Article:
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Confessions of a Wheat Addict – 2 Years Later

Gluten makes up 80% of the protein in wheat, rye, and barley grains. Gluten sabotages the gut, reducing its surface area and impairing digestion. Gluten is directly toxic to intestinal cells by inhibiting cell proliferation, increasing cellular oxidation products, and changing membrane structure. In the body, gluten changes the structure of the intestine by reducing height of villi, decreasing depth of crypts, and decreasing enterocyte surfaces.

As all toxins do, gluten inspires an immune response. This immune response is intended to clear the gluten from the intestine and preventing a build-up of toxins, however, in the process it inflames the intestine.

A little known, but important point to remember: wheat triggers gut inflammation in nearly everyone.

This reaction varies from 1) observable gut inflammation in ~83% of the population, to 2) anti-wheat-gluten antibodies developing locally in the intestine (~30% of the population), to 3) developing systemic antibodies to wheat gluten (~11% of the population), and finally 4) developing celiac disease where systemic antibodies attack human cells in the intestine, thyroid, pancreas, and elsewhere (~4% of the population).

After reading this information in “Perfect Health Diet” by Jaminet and Jaminet (2010), I came to terms with the reality that consuming wheat and other grains isn’t an option for me because of my history of digestive disorders – unless they are in sprouted form (which neutralizes the gluten).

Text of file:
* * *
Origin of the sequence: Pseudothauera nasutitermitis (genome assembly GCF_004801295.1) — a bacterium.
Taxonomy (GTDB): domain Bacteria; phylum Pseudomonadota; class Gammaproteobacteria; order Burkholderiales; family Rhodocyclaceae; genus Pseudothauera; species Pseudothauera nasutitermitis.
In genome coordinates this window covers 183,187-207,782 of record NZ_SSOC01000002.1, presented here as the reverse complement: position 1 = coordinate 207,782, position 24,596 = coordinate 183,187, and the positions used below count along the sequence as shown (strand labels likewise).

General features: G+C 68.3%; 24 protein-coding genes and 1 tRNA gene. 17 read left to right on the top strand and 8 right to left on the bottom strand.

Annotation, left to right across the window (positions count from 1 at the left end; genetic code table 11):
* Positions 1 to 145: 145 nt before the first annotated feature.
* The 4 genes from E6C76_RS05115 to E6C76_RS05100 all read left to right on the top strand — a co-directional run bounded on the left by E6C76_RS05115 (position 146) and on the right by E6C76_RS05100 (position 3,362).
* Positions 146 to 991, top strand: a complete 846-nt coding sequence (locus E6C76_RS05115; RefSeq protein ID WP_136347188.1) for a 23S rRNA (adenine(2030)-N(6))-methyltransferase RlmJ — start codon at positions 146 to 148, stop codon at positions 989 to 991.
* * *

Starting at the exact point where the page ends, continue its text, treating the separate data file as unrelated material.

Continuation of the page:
Up until February, 2012 I was a pasta junkie for the better part of my life. Pasta was quick to make, filling, and gave me the calories I needed for extended periods of exercise or work. I ate pasta probably 3-4 times per week. I call myself a pasta junkie because wheat is a source of opiates.  When I first read this, I was skeptical – it seemed exaggerated and a little out there; I struggled with taking the information seriously.

Then I quit eating pasta cold turkey.

Nausea, muscle tension in my TMJ, lightheadness, fatigue. I had wheat withdrawal for 2 weeks.

Wheat-derived opioids? Those are real. If you don’t believe me, try Googling “wheat withdrawl” and see what comes up. Many people experience this short-term setback for the long-term benefit of eliminating wheat from their diets.  Like celiacs or others with leaky gut, I craved the food that made me predisposed to illness: wheat.

Uncovering my mild narcotic addiction to wheat was surprising, but even more so was the subsequent and dramatic relief from “brain fog” that I couldn’t put my finger on and seemed to be getting worse with time. The mental clarity I experienced – and continue to experience – from quitting wheat is priceless. I learned through direct experience brain fog is an indicator of inflammation – usually and almost always in the gut. Eliminate gut inflammation and you will be surprised at how many other ailments clear up on their own.

Do I miss pasta? Not anymore – especially when I have discovered far more satisfying replacements, like spaghetti squash in this fabulous Bolognese sauce recipe!!!

Posted in: Blog, Health

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